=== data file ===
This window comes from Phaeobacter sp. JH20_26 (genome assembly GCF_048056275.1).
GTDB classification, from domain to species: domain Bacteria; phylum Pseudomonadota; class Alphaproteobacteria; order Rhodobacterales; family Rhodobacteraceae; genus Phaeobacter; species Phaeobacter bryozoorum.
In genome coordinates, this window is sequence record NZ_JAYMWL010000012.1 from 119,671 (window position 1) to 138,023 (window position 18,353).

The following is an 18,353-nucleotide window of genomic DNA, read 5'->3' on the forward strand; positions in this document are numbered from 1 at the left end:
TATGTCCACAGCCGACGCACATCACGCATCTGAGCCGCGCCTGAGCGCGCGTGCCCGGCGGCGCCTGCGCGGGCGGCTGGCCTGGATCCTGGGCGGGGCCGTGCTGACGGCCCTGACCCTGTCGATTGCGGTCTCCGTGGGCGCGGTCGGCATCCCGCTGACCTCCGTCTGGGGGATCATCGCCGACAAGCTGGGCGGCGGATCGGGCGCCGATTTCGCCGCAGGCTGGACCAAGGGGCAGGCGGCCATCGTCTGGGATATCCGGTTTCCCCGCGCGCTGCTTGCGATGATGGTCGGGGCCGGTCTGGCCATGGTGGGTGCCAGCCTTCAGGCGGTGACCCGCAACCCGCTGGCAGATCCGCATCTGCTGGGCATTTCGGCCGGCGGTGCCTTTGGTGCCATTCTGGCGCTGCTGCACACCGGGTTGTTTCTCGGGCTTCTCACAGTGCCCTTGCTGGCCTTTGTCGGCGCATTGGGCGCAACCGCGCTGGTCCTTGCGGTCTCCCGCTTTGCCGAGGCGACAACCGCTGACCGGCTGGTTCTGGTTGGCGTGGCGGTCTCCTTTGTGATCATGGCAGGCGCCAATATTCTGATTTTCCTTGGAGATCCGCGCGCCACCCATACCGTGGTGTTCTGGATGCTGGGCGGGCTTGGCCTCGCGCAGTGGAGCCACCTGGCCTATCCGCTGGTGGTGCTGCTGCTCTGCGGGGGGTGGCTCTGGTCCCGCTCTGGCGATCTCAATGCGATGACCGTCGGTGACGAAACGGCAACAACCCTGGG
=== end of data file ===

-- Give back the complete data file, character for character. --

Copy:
This window comes from Phaeobacter sp. JH20_26 (genome assembly GCF_048056275.1).
GTDB classification, from domain to species: domain Bacteria; phylum Pseudomonadota; class Alphaproteobacteria; order Rhodobacterales; family Rhodobacteraceae; genus Phaeobacter; species Phaeobacter bryozoorum.
In genome coordinates, this window is sequence record NZ_JAYMWL010000012.1 from 119,671 (window position 1) to 138,023 (window position 18,353).

The following is an 18,353-nucleotide window of genomic DNA, read 5'->3' on the forward strand; positions in this document are numbered from 1 at the left end:
TATGTCCACAGCCGACGCACATCACGCATCTGAGCCGCGCCTGAGCGCGCGTGCCCGGCGGCGCCTGCGCGGGCGGCTGGCCTGGATCCTGGGCGGGGCCGTGCTGACGGCCCTGACCCTGTCGATTGCGGTCTCCGTGGGCGCGGTCGGCATCCCGCTGACCTCCGTCTGGGGGATCATCGCCGACAAGCTGGGCGGCGGATCGGGCGCCGATTTCGCCGCAGGCTGGACCAAGGGGCAGGCGGCCATCGTCTGGGATATCCGGTTTCCCCGCGCGCTGCTTGCGATGATGGTCGGGGCCGGTCTGGCCATGGTGGGTGCCAGCCTTCAGGCGGTGACCCGCAACCCGCTGGCAGATCCGCATCTGCTGGGCATTTCGGCCGGCGGTGCCTTTGGTGCCATTCTGGCGCTGCTGCACACCGGGTTGTTTCTCGGGCTTCTCACAGTGCCCTTGCTGGCCTTTGTCGGCGCATTGGGCGCAACCGCGCTGGTCCTTGCGGTCTCCCGCTTTGCCGAGGCGACAACCGCTGACCGGCTGGTTCTGGTTGGCGTGGCGGTCTCCTTTGTGATCATGGCAGGCGCCAATATTCTGATTTTCCTTGGAGATCCGCGCGCCACCCATACCGTGGTGTTCTGGATGCTGGGCGGGCTTGGCCTCGCGCAGTGGAGCCACCTGGCCTATCCGCTGGTGGTGCTGCTGCTCTGCGGGGGGTGGCTCTGGTCCCGCTCTGGCGATCTCAATGCGATGACCGTCGGTGACGAAACGGCAACAACCCTGGG